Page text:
USA/UK/Germany/Czech Republic 2006
Director: Martin Campbell
As someone who grew up watching James Bond (Roger Moore was my favourite, don’t ask me why), I found myself less and less satisfied with the recent Bond films. Goldeneye was excellent, don’t get me wrong, but after that things just sort of fell apart. Plots got sillier and sillier, gadgets and special effects spun out of control, and Bond himself started becoming a live-action cartoon. Thankfully, everything changes with Casino Royale, starting with the man himself, Daniel Craig.
I know there were a lot of people opposed to Craig as Bond (seemingly simply because he has blonde hair), but I knew going into it that he had what it takes to bring Bond back to basics. The Bond from Fleming’s novels is not a nice guy: he’s a ruthless trained killer. Craig brings a quiet intensity and razor-sharp determination to the role, giving Bond an edge not seen since Timothy Dalton. This version of Bond is also the toughest to date, with Craig showing amazing physical charisma. For instance, I can actually see Craig’s Bond as a former SAS man, unlike Moore’s gentleman charmer.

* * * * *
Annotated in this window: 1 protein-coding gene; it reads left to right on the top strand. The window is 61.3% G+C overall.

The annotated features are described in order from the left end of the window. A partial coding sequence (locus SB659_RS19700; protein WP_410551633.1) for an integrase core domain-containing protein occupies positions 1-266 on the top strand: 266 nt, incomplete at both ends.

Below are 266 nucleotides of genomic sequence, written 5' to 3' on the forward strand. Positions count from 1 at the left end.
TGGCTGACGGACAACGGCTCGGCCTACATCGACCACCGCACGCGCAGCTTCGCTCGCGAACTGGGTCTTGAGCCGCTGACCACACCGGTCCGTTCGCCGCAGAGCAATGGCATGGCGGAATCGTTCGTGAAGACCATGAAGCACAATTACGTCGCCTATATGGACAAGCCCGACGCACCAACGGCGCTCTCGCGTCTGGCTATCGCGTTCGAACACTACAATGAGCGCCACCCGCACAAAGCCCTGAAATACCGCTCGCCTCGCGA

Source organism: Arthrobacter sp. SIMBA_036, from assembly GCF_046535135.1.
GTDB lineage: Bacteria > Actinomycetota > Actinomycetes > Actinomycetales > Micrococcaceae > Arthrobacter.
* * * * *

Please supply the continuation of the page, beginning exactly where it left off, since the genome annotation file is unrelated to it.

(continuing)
Along with Daniel Craig’s excellent performance, the supporting cast delivers as well. Eva Green parries back and forth with Craig, never falling into the typical Bond girl trap of all style no substance. Mads Mikkelsen plays his role perfectly, a sinister gambler with a waxy poker face. Jeffrey Wright as Felix Leiter, a supporting Bond character left idle too long, is also quite good; I just wish we could’ve seen more of him.
The action in Casino Royale is exciting and believable, with standouts being the incredible free-running chase through a construction site and tense embassy confrontation. None of the stunts seem forced or unrealistic, as in Die Another Day. Director Campbell keeps the film grounded at all times and this pays off in credibility.
I think that’s the keyword of Casino Royale: credibility. The previous Bond films had lost it but Campbell and Daniel Craig have managed to return the Bond franchise (or a reboot as some people are calling it) to former glory. If the forthcoming films can maintain this quality and credibility, I see a long and interesting future for 007.Colin Le Sueur